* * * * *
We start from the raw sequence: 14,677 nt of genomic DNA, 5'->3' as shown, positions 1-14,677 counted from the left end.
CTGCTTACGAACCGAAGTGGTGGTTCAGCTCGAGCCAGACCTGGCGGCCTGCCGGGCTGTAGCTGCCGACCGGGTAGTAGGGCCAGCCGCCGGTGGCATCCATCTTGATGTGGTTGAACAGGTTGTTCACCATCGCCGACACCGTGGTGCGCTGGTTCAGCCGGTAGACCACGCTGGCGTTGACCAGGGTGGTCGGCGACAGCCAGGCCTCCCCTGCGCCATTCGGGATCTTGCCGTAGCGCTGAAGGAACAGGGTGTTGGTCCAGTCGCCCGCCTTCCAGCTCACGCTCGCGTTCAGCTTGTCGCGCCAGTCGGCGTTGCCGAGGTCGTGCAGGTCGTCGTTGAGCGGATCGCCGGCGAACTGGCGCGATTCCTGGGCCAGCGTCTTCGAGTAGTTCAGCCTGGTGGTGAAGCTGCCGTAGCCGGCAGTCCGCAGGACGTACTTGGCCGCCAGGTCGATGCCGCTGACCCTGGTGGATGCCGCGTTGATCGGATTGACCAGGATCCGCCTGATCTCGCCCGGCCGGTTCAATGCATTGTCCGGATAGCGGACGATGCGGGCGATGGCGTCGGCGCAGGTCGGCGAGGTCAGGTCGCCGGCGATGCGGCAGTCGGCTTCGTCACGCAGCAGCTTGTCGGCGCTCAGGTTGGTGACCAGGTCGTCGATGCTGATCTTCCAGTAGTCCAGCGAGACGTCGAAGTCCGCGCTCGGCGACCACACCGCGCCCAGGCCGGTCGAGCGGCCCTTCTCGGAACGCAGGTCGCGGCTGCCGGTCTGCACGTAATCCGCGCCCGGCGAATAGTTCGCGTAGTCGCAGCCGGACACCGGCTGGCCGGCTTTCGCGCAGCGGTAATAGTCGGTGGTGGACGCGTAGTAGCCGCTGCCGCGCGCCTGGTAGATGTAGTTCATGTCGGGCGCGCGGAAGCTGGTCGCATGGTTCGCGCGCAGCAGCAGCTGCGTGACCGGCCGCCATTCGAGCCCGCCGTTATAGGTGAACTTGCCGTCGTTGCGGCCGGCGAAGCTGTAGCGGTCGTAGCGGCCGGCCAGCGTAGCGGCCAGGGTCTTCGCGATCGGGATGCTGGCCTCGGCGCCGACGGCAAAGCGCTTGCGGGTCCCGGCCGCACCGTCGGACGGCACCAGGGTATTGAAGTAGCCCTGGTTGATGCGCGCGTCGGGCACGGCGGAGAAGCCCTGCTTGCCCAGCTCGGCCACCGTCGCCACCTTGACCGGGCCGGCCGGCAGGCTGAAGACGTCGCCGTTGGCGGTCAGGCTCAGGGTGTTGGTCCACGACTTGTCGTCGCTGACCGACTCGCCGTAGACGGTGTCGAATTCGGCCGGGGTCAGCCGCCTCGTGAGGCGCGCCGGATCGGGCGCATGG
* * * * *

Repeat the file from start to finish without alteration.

We start from the raw sequence: 14,677 nt of genomic DNA, 5'->3' as shown, positions 1-14,677 counted from the left end.
CTGCTTACGAACCGAAGTGGTGGTTCAGCTCGAGCCAGACCTGGCGGCCTGCCGGGCTGTAGCTGCCGACCGGGTAGTAGGGCCAGCCGCCGGTGGCATCCATCTTGATGTGGTTGAACAGGTTGTTCACCATCGCCGACACCGTGGTGCGCTGGTTCAGCCGGTAGACCACGCTGGCGTTGACCAGGGTGGTCGGCGACAGCCAGGCCTCCCCTGCGCCATTCGGGATCTTGCCGTAGCGCTGAAGGAACAGGGTGTTGGTCCAGTCGCCCGCCTTCCAGCTCACGCTCGCGTTCAGCTTGTCGCGCCAGTCGGCGTTGCCGAGGTCGTGCAGGTCGTCGTTGAGCGGATCGCCGGCGAACTGGCGCGATTCCTGGGCCAGCGTCTTCGAGTAGTTCAGCCTGGTGGTGAAGCTGCCGTAGCCGGCAGTCCGCAGGACGTACTTGGCCGCCAGGTCGATGCCGCTGACCCTGGTGGATGCCGCGTTGATCGGATTGACCAGGATCCGCCTGATCTCGCCCGGCCGGTTCAATGCATTGTCCGGATAGCGGACGATGCGGGCGATGGCGTCGGCGCAGGTCGGCGAGGTCAGGTCGCCGGCGATGCGGCAGTCGGCTTCGTCACGCAGCAGCTTGTCGGCGCTCAGGTTGGTGACCAGGTCGTCGATGCTGATCTTCCAGTAGTCCAGCGAGACGTCGAAGTCCGCGCTCGGCGACCACACCGCGCCCAGGCCGGTCGAGCGGCCCTTCTCGGAACGCAGGTCGCGGCTGCCGGTCTGCACGTAATCCGCGCCCGGCGAATAGTTCGCGTAGTCGCAGCCGGACACCGGCTGGCCGGCTTTCGCGCAGCGGTAATAGTCGGTGGTGGACGCGTAGTAGCCGCTGCCGCGCGCCTGGTAGATGTAGTTCATGTCGGGCGCGCGGAAGCTGGTCGCATGGTTCGCGCGCAGCAGCAGCTGCGTGACCGGCCGCCATTCGAGCCCGCCGTTATAGGTGAACTTGCCGTCGTTGCGGCCGGCGAAGCTGTAGCGGTCGTAGCGGCCGGCCAGCGTAGCGGCCAGGGTCTTCGCGATCGGGATGCTGGCCTCGGCGCCGACGGCAAAGCGCTTGCGGGTCCCGGCCGCACCGTCGGACGGCACCAGGGTATTGAAGTAGCCCTGGTTGATGCGCGCGTCGGGCACGGCGGAGAAGCCCTGCTTGCCCAGCTCGGCCACCGTCGCCACCTTGACCGGGCCGGCCGGCAGGCTGAAGACGTCGCCGTTGGCGGTCAGGCTCAGGGTGTTGGTCCACGACTTGTCGTCGCTGACCGACTCGCCGTAGACGGTGTCGAATTCGGCCGGGGTCAGCCGCCTCGTGAGGCGCGCCGGATCGGGCGCATGG